Yes, they do, and its a delightful musical at that. The Armstrong Atlantic State University Masquers are staging Little Shop of Horrors, the Broadway hit that is based on a horror movie.
Pamela Z. Sears is directing. Its based on a 1960 film that Roger Corman wrote, a non-musical film, she says.
This show has a little bit of everything, Sears says. Musically, we will have a band onstage that is composed of faculty, staff and students.
There will be a variety of music, including rock and roll, 50s doo-wop, ballads and gospel. Its a lot of fun to attack from a performance perspective, Sears says.
In terms of literature, its composed of a lot of different inspirations, she says. There are elements of classic Greek drama in a chorus that serves two purposes. The chorus interacts with the other actors and also sings directly to the audience.
There also are classic Hollywood horror film elements. There is a reference to the Faust legend, Sears says.
Seymour Krelbourn, a meek Skid Row florist, is in love with a woman named Audrey who doesnt know about Seymours interest in her. To win her love, he makes a pact with a strange exotic plant.
The plant feeds on human blood. In exchange for Seymour providing food for it, the plant, known as Audrey II, makes him rich and famous.
Local businesses have pitched in to help the Masquers stage the play. Patterson Dental Supply helped them create a dentists office for one scene, and Harley-Davidson of Savannah is supplying a motorcycle for another.
It is wonderful to get support like that from the community, Sears says. It instills the idea that the arts are supported on the Southside.
The cast is composed entirely of theater arts majors. Brett Best plays Seymour.
The role of Audrey II is a bit complicated. It takes two performers, one to do the voice, the other a puppeteer, Sears says.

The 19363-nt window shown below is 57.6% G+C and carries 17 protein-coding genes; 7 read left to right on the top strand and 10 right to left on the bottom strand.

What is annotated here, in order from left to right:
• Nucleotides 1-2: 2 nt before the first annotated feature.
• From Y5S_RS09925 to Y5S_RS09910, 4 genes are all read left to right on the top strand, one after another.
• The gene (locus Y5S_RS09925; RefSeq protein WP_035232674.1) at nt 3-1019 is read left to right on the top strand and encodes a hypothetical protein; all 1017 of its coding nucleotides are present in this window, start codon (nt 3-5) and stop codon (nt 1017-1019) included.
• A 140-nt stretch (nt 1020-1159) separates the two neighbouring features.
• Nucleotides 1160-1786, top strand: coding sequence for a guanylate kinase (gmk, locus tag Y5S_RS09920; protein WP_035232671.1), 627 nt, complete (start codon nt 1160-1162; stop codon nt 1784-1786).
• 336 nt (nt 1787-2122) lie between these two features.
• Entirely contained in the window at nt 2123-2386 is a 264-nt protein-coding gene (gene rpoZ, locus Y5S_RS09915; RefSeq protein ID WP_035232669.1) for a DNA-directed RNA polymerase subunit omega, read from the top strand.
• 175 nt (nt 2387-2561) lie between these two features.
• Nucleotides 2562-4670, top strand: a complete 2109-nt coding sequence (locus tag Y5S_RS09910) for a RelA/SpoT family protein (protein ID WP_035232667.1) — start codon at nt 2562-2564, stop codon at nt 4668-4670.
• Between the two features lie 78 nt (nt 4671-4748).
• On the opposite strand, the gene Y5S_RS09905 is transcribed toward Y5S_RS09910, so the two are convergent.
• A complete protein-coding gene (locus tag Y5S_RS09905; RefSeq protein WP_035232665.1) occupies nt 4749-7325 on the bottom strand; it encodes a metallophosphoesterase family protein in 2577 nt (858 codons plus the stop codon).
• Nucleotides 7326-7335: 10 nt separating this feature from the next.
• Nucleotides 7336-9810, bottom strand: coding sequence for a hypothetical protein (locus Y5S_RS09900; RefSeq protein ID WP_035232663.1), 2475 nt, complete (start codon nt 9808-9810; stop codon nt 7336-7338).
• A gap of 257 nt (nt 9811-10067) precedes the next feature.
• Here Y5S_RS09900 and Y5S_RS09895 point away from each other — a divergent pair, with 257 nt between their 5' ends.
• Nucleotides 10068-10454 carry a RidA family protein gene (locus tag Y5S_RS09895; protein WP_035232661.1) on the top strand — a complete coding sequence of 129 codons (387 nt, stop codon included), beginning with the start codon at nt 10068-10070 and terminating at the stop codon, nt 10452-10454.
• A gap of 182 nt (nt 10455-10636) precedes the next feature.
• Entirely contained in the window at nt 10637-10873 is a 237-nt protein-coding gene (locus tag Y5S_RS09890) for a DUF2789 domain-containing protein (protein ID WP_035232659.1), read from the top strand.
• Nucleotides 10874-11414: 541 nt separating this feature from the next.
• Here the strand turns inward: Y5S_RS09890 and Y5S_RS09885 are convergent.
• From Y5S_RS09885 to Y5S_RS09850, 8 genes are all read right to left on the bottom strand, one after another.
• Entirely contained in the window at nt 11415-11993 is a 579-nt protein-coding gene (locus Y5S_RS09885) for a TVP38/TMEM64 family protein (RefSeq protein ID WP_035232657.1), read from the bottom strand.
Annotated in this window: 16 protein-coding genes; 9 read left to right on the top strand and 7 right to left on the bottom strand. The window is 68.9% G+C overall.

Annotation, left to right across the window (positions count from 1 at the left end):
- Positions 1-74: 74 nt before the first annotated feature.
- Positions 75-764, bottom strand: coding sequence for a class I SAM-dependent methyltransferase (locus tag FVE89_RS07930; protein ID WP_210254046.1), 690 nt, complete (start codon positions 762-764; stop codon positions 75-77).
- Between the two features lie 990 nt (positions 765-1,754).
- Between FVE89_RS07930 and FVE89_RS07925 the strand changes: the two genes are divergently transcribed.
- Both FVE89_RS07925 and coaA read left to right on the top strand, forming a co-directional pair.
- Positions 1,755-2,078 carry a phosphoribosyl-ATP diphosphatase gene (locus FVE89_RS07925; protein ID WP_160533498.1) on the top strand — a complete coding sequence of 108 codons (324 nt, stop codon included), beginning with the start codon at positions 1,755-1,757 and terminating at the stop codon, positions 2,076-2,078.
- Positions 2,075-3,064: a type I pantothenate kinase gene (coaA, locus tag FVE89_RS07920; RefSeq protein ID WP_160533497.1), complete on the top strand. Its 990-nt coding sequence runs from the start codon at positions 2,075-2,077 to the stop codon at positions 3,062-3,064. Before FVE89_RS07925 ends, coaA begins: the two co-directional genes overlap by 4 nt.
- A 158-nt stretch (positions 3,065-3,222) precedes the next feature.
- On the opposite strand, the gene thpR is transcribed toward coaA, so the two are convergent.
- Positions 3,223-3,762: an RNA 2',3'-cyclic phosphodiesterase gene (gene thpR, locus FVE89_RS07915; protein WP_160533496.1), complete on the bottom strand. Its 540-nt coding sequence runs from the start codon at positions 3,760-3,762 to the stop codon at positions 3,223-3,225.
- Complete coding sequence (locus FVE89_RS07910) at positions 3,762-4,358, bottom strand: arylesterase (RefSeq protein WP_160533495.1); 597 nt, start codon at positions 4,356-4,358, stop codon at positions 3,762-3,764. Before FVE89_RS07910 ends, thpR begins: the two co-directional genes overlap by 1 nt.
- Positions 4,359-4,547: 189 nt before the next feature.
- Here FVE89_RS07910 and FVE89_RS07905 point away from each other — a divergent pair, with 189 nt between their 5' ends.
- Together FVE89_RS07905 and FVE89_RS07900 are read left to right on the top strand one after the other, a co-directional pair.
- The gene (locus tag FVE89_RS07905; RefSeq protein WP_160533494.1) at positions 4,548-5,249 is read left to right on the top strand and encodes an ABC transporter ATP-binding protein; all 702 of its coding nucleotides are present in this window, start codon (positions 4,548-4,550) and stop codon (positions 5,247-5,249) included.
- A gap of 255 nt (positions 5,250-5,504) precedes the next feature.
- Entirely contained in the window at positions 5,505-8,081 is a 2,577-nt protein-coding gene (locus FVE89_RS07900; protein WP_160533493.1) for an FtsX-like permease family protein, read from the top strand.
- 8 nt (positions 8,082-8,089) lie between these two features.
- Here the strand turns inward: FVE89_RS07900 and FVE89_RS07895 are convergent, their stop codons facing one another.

The plant grows throughout the course of the story, and is seen at four different sizes. We actually looked at design plans for building Audrey II, but we rented a plant, Sears says.
Arron Momon is the voice of Audrey II, while Maureen Yasko is the puppeteer behind the plants movements. They must work consistently to pull the collaboration off and make Audrey II real.
They have a really good chemistry, Sears says. They have worked really hard to get it going.
She recorded his voice so she would know how he times his lines, Sears says. Hes offstage, watching her every move.
There is a lot of action onstage and a lot of scenery to coordinate. We are working on a relatively small stage in Jenkins Theater, Sears says. We have a lot that we are putting on stage for the show. It is both exciting and challenging.
The excitement will be carried out to the lobby of Jenkins Theater as the AASU Department of Plant Operations sets up their own Little Shop to sell plants during intermission and after the performances. All plant sale proceeds will benefit the AASU Arboretum Project, but sorry, no man-eating plants will be available for sale.
It was the product of a brainstorm among the faculty, Sears says. Plant Operations at Armstrong does a great job with the landscaping. We said, Why dont we team up?
The AASU campus covers 250 acres. More than 100 species of trees and more than 200 species of shrubs and other wood plants have been planted and maintained by Plant Operations.
Theyve got some really beautiful plants that will be available for sale, Sears says. It will be a nice addition to the production.
Little Shop of Horrors will be presented Sept. 30 through Oct. 2 and Oct. 7-9 at 7:30 p.m. and Oct. 3 at 3 p.m. in AASUs Jenkins Theater. Advance tickets are $14 general admission, $12 seniors/ military/non-AASU students and $5 for AASU faculty, staff and students. At the door, tickets will be $16 general and $14 seniors/military/non-AASU. Remaining tickets will be made available at the box office one hour before the show begins. Advance tickets are available in the AASU Fine Arts Box Office. For information, call 927-5381.